today in black history

October 27, 2021

African National Congress (ANC) co-founder Oliver Tambo was born in 1917 in the village of Kantolo in South Africa.

To Be Equal

POSTED: September 29, 2010, 12:00 am

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Over the last several years, the National Urban League has not hesitated to call out Wall Street or Washington for their complicity in the economic downturn or their reluctance to take the necessary steps to help small businesses and create jobs. But, last week, a big Wall Street investment firm and a majority in the House of Representatives took actions that deserve some praise.

On Wednesday at LaGuardia Community College, I joined Goldman Sachs CEO, Lloyd Blankfein, Warren Buffett and other members of a special Advisory Council, in handing out diplomas to the first 23 graduates of Goldman Sachs' 10,000 Small Businesses program. This is a $500 million initiative that will enhance the growth and job creation potential of 10,000 small businesses across the country by providing greater access to business education, mentoring, financial capital and business support services.

And on Thursday, the House of Representatives in a 237-187 vote joined the Senate in passing a Small Business Jobs Bill that had been debated for over a year. The bill gives new tax breaks to small businesses, increases Small Business Administration loan limits, and makes an additional $30 billion available to banks for loans to small businesses. President Obama is expected to sign the bill this week.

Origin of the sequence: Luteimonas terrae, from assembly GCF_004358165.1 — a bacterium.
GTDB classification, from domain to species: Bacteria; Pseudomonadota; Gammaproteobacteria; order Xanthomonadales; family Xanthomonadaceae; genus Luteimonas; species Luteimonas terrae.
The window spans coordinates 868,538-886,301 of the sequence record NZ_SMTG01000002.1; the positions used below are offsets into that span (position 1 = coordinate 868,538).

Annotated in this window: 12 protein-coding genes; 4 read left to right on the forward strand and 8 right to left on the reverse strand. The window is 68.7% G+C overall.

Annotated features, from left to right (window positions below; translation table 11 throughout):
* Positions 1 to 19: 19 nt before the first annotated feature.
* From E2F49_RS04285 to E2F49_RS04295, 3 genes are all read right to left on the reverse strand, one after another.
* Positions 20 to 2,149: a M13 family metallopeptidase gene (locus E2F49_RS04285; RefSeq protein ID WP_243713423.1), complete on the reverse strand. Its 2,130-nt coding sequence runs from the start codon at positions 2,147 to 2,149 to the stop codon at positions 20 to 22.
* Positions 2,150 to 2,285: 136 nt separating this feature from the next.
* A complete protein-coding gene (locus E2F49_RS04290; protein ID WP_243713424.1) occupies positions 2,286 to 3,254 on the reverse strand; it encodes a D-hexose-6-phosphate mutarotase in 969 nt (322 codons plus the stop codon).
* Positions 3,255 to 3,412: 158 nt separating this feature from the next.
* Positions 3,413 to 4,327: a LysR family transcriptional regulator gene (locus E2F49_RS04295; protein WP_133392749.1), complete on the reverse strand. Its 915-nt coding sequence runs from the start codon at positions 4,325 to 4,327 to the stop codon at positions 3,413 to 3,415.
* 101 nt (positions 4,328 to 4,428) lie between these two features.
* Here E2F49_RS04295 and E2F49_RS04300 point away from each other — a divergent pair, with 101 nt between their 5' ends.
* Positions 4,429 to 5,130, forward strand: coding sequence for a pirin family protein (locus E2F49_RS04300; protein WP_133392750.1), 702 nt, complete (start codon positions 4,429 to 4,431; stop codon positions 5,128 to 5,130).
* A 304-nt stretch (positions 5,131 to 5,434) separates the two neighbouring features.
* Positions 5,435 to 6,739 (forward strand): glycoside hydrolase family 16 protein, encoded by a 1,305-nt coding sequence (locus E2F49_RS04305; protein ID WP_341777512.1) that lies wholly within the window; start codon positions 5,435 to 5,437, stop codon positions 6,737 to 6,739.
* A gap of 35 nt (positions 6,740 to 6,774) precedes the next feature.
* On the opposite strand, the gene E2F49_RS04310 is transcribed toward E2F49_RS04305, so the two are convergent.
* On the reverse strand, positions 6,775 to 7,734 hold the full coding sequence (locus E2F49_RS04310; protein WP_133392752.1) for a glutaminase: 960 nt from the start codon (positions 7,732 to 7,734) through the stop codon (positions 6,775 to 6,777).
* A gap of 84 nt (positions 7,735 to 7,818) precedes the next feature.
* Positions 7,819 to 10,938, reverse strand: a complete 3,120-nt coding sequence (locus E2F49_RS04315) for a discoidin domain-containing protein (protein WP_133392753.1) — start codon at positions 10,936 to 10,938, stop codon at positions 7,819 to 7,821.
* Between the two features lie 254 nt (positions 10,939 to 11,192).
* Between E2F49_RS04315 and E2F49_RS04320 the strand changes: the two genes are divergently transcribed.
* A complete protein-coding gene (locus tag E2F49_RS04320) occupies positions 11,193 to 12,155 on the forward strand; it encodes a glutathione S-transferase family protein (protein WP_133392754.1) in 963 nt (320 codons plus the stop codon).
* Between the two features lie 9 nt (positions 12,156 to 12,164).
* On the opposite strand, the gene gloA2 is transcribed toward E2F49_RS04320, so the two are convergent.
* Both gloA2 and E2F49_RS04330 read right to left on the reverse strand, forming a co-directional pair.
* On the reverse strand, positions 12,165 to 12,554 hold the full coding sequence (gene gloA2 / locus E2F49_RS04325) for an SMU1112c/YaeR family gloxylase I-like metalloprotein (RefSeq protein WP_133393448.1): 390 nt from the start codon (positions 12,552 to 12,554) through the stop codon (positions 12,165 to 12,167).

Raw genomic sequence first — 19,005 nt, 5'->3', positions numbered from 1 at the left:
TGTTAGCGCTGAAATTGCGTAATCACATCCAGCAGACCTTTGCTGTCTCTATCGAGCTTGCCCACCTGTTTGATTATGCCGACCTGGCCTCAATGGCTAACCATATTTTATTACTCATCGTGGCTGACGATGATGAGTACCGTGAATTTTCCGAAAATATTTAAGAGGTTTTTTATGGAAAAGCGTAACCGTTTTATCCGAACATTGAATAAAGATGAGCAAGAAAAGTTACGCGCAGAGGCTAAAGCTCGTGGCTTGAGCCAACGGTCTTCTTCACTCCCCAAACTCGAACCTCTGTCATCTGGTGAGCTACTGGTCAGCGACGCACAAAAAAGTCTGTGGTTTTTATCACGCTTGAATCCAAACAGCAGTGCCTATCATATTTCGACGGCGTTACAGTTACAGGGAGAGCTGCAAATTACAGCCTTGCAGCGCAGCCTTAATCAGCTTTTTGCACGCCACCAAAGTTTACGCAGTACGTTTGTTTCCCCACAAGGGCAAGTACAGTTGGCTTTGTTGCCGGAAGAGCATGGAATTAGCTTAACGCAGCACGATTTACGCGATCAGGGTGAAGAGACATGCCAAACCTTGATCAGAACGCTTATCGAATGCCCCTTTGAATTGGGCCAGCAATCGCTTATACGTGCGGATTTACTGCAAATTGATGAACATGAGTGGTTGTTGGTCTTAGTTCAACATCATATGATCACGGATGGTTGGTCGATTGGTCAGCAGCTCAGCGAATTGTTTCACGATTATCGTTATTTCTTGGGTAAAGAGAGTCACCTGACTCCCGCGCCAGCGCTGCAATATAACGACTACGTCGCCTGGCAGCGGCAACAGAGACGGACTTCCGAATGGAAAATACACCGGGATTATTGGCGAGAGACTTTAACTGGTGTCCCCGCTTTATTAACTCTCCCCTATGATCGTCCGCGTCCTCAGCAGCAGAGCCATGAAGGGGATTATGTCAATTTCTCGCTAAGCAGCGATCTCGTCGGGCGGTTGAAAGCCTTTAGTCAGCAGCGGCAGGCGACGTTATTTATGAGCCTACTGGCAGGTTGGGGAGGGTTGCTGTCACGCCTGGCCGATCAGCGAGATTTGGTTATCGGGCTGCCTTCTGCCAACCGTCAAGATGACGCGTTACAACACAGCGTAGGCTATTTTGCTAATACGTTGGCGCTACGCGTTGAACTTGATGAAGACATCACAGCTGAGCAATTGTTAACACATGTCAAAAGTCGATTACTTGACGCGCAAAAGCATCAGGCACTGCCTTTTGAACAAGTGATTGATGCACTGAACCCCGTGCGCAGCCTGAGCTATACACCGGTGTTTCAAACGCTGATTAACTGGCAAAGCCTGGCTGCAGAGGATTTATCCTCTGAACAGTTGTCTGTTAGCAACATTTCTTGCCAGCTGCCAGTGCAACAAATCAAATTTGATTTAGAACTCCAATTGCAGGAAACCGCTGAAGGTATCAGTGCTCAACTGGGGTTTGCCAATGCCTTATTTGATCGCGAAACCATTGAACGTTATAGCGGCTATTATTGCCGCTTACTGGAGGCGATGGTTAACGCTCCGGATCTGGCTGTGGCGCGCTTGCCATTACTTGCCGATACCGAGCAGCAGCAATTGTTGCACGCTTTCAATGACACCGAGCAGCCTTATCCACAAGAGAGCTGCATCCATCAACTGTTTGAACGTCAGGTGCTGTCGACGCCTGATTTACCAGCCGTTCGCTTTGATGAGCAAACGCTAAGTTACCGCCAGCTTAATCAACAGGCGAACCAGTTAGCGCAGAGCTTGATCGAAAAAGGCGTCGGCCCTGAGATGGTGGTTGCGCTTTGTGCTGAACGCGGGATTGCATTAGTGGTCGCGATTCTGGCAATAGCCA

Both actions, by Goldman Sachs and the House of Representatives, though not nearly sufficient in themselves to turn the economy around, represent a rare moment of corporate and legislative responsibility in response to the worst economic crisis since the Great Depression.

Recognizing that the nation's economic recovery is dependent on small business owners, Goldman Sachs launched its 10,000 Small Businesses initiative last November. According to the Small Business Administration, America's small businesses generated 65 percent of new jobs over the past 17 years. The Goldman Sachs program seeks to address barriers to growth for small businesses through a combination of educational, mentoring and financial resources. The first 23 graduates of the 10,000 Small Businesses program spent 20 weeks mastering business skills like accounting, marketing, negotiation and HR management. The program's education component is being provided through a network of partners that includes LaGuardia Community College, the Initiative for a Competitive Inner City (ICIC), the National Urban League, Babson College, the American Association for Community Colleges and the Wharton School.

Goldman Sach's $500 million commitment includes $200 million to its educational partners to provide scholarships to underserved small business owners and a $300 million investment through a combination of lending and philanthropic support to Community Development Financial Institutions. There are currently 75 small business owners from the New York and Los Angeles areas enrolled in the education program. The plan is to reach 10,000 by 2015. Some of the members of the inaugural class of 23 graduates are already experiencing revenue growth or job creation since classes began last April - in fact 13 of the 23 have increased sales or hired employees. To find out more about the program log onto

Marc Morial is the president and CEO of the National Urban League.


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